Catching up with a few more book recommendations:

To Say Nothing of the Dog, with which I have begun to mend my ignorance of Connie Willis’ novels, and

Uglies, in which Scott Westerfeld has fun with semi-dystopic near future SF YA.

If you have read either book, feel free to discuss in the comments.

0 Responses to “”

  1. rj_anderson

    I have read both. Liked Uglies. LOVED TSNoTD and have read it multiple times. My favorite by far of all Willis’s books. Actually, it’s in my top ten favorite books ever.

    • Marie Brennan

      I really do prefer it to The Doomsday Book, and not just because that one’s depressing. The monomaniacal behavior of the characters in TDB felt frustrating and (after a while) unrealistic; in TSNotD, it fits right in with the whole crazy feel.

  2. lanerobins

    Oh To Say Nothing is such a wonderful book! I’m with you; I enjoyed it far more than the grindingly tragic Doomsday Book. I’ve learned to pick and choose with Willis. Bellwether is also wonderful, but I’ve shunned Passages.

    Haven’t read Uglies yet, though I keep meaning to, since I enjoyed his Midnighters series quite a bit. They’re the kind of YA that if I’d read while I was actually a YA, would have shaped a lot of my daydreams and fantasies.

    • Marie Brennan

      I was prepared for tragedy in TDB, but the pacing just dragged for me in the first half, while everybody was running around not able to figure out what was going on.

      I’m in the middle of the first Midnighters book right now. It hasn’t grabbed me, but I can’t quite put my finger on why.

    • diatryma

      Passage was bad. Willis has a thing for putting two scientist characters together to work on the intersection of their unrelated fields, but in Passage, they stopped acting like scientists and started acting like philosophers. The ending didn’t work for me at all; it smacked of Meaning.

      • lanerobins

        All that and weepy too? No, I’ll stick with Bellwether, which might not have the scientists acting like scientists–I seem to recall a lot of Meaningful Questioning–but at least it was with a humorous bent!

  3. dawn_metcalf

    Read both. Loved both. HIGHLY recommend both (although for different reasons) yet both are phenomenally-written books!

    Enjoy!

  4. mrissa

    Have you read Jerome K. Jerome?

      • mrissa

        Worth your time. He had me convinced that some of my schooling was a conspiracy to keep me away from the better bits of British literature, because here was one that was funny, and they only gave us Return of the #@#$%$!@ Native.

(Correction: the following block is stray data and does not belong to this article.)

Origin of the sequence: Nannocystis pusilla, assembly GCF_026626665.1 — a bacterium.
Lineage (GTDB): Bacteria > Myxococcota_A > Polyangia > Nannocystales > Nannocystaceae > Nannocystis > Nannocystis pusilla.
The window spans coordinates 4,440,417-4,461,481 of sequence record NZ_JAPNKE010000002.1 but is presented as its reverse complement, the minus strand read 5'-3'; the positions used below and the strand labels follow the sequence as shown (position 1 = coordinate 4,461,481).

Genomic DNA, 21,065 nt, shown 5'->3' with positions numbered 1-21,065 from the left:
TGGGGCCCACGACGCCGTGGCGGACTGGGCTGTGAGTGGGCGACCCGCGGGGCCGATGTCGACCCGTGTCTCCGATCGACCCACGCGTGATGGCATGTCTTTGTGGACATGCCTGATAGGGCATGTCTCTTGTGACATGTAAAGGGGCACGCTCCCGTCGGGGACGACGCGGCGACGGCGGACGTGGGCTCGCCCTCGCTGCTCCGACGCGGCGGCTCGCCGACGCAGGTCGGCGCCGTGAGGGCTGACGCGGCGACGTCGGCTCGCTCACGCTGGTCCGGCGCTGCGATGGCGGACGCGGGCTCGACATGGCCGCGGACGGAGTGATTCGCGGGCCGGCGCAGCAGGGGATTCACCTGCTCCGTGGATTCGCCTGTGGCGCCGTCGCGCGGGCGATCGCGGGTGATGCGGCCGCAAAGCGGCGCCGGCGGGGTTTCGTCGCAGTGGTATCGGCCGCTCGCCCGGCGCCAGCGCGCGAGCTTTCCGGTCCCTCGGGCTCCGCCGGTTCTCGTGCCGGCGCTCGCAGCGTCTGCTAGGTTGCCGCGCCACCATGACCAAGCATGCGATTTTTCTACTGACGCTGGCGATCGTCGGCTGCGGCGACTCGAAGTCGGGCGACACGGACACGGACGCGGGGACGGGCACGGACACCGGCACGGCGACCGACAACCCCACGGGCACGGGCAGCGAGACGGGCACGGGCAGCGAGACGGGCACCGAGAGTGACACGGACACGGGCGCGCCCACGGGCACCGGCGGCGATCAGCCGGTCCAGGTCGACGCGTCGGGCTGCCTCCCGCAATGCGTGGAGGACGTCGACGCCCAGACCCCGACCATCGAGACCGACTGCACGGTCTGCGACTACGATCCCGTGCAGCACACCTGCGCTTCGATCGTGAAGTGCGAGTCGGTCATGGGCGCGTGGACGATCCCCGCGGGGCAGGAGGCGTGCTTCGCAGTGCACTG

• diatryma

      One of the better Christmas presents I’ve given was Three Men in a Boat, an ex-library large-print copy, to my then-nearly-blind father. It was the first book I’d seen him read in quite a while.

  5. janni

    I was mixed on Uglies, mostly because I had a hard time liking Tally, but I loved both Peeps and the Midnighters books.

    • Marie Brennan

      Tally’s not entirely likeable, but I was interested in her. Which is a balance that does not always work for me.

      • diatryma

        Uglies et al are among the only books that my mother, my sister, and I have all read and liked. When Mom finished one of them, Baby Sister said, “Didn’t you just want to slap her?” Yes, for many values of her.

  6. oneminutemonkey

    My favorite Connie Willis, which I tend to read every so often, is Bellwether. Wacky social sciences and weird romance and sheep!

    I love Scott Westerfeld’s YA stuff… it’s a whole lot of fun and he does good work with nifty ideas. So Yesterday was also very nicely done.

  7. aliettedb

    OOh, I love To Say Nothing of the Dog. It’s got that priceless humorous voice that made me laugh out loud several times.

  8. doriscrockford2

    I also love TSNotD. ‘Bellwether’ is another CW favourite, and if you enjoy her time-travel stuff, there’s a WW2 story called ‘The Fire Watch’ (in a collection of the same name) that is in the same universe. I did read ‘Passage’, and at the time I thought it could have been edited to be at least 1/3 shorter than it was. I understand what she was doing, but it got a bit tiresome. But after I finished it … It’s one of those books I find myself frequently thinking about. It’s definitely left a mark.

  9. d_c_m

    For what it is worth, I am a Westerfeld fan. πŸ™‚

  10. calico_reaction

    UGLIES was really enjoyable, and I want to read the rest of the trilogy but I haven’t been able to make myself pick them up. My fault: I went straight to Wikipedia after reading UGLIES and read the plot summaries for the next two books. πŸ™‚

    I love Connie Willis. I haven’t read enough of her work, but I do mean to read this one one day. πŸ™‚ Have you read either PASSAGE or DOOMSDAY BOOK?

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